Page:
The dynamics of a vesicle is governed by bending, tension (enforces inextensibility), hydrodynamics forces from other vesicles in the suspension, and possibly hydrodynamic forces from flow confinement boundary walls. Vesicle suspensions are modeled using the Stokes equations, a jump in the stress across each vesicle to match the interfacial forces on the membrane the vesicle, and a noslip boundary condition on the vesicles and the confinement walls.
A significant challenge in simulating vesicle flows is that their governing equations are stiff. One stiffness source is associated with the interfacial forces, bending forces, and inextensibility related tension forces (depends mainly on the curvature of the vesicle). Another stiffness source is the hydrodynamic interaction between vesicles (depends on the minimum distance between vesicles). A third stiffness source is the hydrodynamic interaction between vesicles and external boundary walls (depends on the minimum distance between the vesicles and the wall). Therefore, to resolve the dynamics of a vesicle, it may be necessary to take a small time step when the vesicle has regions of large curvature, or when a vesicle approaches a boundary wall, or approaches another vesicle. However, a large time step may be taken when a vesicle has a smooth boundary and is separated from all other vesicles and the boundary walls. These considerations necessitate that we use an adaptive timestepping scheme mostly for robustness of the code and to remove the need to manually select a time step size.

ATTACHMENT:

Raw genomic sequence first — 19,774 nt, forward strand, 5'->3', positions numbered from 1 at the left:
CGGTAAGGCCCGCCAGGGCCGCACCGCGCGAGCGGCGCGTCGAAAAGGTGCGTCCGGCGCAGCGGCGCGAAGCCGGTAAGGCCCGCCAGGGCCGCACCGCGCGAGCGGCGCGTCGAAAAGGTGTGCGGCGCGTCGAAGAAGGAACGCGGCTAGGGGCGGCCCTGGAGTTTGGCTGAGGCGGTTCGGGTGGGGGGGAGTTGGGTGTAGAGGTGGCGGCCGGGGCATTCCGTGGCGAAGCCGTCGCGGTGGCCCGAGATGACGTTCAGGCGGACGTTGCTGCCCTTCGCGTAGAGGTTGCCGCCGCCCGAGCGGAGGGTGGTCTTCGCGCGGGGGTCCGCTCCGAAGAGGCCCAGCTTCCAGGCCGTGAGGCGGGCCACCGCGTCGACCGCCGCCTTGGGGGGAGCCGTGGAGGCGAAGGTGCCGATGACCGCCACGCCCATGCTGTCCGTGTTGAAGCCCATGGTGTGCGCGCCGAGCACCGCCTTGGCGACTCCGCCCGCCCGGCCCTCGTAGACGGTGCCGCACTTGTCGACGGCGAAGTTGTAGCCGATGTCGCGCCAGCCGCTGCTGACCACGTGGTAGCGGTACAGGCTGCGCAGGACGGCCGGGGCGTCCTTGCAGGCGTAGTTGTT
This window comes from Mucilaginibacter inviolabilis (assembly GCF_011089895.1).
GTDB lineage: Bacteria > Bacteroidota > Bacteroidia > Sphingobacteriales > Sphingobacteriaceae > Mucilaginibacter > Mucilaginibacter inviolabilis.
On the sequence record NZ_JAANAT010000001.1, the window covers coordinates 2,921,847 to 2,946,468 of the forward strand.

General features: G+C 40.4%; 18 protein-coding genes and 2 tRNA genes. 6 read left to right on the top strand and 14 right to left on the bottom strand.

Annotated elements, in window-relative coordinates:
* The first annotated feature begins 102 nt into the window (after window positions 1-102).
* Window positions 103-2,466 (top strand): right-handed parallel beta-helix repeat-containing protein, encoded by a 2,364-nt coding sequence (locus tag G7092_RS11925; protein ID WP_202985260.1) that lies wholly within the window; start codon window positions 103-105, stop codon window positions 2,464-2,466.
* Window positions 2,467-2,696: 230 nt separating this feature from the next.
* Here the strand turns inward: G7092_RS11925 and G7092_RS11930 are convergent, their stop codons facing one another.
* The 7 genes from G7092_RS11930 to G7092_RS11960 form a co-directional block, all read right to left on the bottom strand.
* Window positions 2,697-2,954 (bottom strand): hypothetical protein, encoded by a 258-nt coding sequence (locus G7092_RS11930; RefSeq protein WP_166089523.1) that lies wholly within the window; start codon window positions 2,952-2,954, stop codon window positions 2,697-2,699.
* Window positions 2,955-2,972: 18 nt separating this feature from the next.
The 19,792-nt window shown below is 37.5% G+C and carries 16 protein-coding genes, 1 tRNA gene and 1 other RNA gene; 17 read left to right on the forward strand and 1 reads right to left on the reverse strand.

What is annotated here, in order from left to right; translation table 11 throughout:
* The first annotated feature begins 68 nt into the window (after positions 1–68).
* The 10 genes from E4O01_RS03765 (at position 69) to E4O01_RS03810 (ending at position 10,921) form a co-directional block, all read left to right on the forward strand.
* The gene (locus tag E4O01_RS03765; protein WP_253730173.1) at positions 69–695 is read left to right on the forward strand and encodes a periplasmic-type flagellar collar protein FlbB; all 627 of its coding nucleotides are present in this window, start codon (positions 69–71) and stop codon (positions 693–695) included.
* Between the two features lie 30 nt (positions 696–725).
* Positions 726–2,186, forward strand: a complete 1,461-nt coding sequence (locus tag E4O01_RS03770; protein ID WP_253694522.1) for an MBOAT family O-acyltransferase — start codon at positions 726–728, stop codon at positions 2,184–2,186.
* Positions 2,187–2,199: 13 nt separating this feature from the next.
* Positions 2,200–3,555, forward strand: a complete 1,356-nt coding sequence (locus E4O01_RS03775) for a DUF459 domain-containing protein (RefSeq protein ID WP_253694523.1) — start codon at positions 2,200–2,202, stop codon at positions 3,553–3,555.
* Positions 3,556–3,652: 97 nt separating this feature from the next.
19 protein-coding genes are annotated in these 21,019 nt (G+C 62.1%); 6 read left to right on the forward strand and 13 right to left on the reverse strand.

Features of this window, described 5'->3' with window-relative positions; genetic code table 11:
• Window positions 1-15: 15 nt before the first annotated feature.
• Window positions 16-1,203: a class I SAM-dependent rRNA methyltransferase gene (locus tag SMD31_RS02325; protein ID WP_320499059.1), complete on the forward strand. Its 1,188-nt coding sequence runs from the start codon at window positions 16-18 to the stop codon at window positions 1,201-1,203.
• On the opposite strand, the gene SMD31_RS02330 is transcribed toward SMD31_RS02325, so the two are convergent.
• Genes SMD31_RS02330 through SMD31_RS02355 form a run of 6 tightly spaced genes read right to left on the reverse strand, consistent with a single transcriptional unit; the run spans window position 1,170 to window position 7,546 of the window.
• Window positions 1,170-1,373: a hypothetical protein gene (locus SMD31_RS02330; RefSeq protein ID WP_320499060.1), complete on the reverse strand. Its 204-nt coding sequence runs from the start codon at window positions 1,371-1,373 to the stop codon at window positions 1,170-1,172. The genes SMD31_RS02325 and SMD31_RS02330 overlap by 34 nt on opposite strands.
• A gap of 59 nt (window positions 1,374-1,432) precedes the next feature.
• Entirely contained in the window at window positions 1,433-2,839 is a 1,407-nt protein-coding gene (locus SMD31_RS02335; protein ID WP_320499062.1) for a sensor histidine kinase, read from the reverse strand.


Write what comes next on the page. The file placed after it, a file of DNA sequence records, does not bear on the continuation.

Another challenge in simulating vesicle flows is that maintaining good accuracy for long horizons requires a great number of time steps when using a loworder timestepping method. Higherorder methods in time can mitigate error accumulation over long simulation times. However, implicit higherorder methods are quite challenging to combine with adaptive schemes. The most common methods are implicit multistep schemes, but those are problematic especially for dynamics that involve moving interfaces.